Long-term sponsorship deals have helped Real Madrid become the first club to generate over €750m ($850.1m) in a single season, according to a new report from Deloitte.
In the 2017-18 Deloitte Football Money League, Real Madrid took the top spot for a record twelfth time, after posting a total revenue of €750.9m for the season.
Almost half – €356.2m, or 47 per cent – of that figure was raised through commercial operations such as sponsorship, merchandising and stadium tours.
Increased sponsorship revenue, primarily through long-term deals with kit supplier adidas and main shirt sponsor Emirates, led to a €54.8m uplift in commercial revenue at the club last season.
The total revenue gap between Real Madrid and Money League runners-up, Barcelona, now stands at over €60m – the second largest margin ever recorded between the top two positions.
Barcelona posted a total revenue of €690.4m, and in third place – having fallen from first last season – Manchester United posted a total revenue of €666m.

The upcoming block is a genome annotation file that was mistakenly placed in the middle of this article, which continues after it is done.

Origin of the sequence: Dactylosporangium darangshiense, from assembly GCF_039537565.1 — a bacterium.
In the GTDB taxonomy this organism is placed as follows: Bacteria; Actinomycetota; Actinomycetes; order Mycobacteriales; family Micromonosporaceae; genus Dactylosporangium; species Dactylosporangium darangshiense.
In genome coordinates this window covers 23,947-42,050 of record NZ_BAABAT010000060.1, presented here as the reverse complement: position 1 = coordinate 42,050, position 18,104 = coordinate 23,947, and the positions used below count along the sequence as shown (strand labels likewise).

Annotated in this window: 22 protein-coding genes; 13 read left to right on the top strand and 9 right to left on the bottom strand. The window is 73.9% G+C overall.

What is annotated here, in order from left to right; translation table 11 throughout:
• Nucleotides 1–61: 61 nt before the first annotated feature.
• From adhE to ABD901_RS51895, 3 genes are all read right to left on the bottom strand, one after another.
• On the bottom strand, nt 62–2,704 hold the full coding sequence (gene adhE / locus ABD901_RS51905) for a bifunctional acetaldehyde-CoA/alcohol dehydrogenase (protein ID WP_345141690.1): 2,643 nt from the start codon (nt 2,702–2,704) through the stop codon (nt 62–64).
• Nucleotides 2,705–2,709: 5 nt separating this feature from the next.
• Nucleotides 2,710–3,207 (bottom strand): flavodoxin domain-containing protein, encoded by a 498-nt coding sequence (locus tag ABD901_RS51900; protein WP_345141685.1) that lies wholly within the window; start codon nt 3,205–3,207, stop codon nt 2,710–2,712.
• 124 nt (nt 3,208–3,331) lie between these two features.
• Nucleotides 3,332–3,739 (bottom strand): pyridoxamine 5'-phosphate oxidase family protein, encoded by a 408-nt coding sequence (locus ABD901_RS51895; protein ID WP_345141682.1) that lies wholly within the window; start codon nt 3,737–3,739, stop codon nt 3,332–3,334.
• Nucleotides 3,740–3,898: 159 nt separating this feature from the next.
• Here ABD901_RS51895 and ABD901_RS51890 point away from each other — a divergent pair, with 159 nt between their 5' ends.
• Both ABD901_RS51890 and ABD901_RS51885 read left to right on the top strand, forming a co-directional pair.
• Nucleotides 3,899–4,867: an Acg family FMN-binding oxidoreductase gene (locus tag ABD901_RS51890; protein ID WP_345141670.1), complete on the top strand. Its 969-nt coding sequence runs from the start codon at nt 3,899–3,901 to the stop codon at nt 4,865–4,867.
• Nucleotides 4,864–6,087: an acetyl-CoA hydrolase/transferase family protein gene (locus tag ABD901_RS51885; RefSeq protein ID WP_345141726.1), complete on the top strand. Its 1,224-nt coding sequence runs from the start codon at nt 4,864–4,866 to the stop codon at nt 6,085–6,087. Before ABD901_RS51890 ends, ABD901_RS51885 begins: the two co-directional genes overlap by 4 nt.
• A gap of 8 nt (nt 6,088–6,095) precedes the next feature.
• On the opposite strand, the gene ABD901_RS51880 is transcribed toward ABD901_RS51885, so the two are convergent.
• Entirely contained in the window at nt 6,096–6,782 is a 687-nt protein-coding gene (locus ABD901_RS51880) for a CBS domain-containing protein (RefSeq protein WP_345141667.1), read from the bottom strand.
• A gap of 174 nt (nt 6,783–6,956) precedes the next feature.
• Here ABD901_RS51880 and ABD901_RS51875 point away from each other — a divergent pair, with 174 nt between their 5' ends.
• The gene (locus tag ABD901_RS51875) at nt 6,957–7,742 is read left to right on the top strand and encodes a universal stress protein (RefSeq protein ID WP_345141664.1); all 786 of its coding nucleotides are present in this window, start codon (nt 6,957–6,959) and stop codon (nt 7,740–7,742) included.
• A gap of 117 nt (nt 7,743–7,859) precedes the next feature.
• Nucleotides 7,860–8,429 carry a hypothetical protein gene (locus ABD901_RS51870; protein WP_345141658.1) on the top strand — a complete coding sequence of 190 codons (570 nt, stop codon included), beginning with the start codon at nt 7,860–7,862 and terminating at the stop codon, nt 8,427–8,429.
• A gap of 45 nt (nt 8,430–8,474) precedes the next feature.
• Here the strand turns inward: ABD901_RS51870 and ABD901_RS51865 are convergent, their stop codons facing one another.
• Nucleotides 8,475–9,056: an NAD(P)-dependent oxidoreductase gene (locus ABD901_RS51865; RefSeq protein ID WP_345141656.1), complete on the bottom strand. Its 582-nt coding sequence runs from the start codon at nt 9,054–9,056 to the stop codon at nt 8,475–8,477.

Despite Man United’s sliding from first to third overall, the Premier League still features six teams in the top 10, the most ever from a single country.
Commercial revenue at Manchester United continues to dwarf that of its closest English rivals.
Last season, Manchester United raised €322m (or 47 per cent) of its total revenue through commercial operations.
Manchester City, the second-highest earning club in the Premier League, also raised 47 per cent of its revenue through commercial operations, but this came to €265m – almost €60m less than Manchester United.
Below the Premier League’s top two, the gap in both total and commercial revenue widens further.
Third-place Liverpool generated €513.7m in total revenue and €170.8m (33 per cent) in commercial income.
Fourth-place Chelsea generated €505.7m in total revenue, but surpassed Liverpool in commercial revenue, with €191.8m (38 per cent).
And in fifth place, Arsenal generated €439.2m in total revenue and €120.7m in commercial revenue (28 per cent).
Tottenham Hotspur (£379.4m total revenue) re-enters the Money League top 10 for the first time since 2006-07, having capitalised on playing a full season at Wembley Stadium which has seen match-day revenue increase by £26.5m (54 per cent).
The north London club’s commercial revenue trails slightly behind Arsenal’s, at €116.5m, or 27 per cent of total revenue.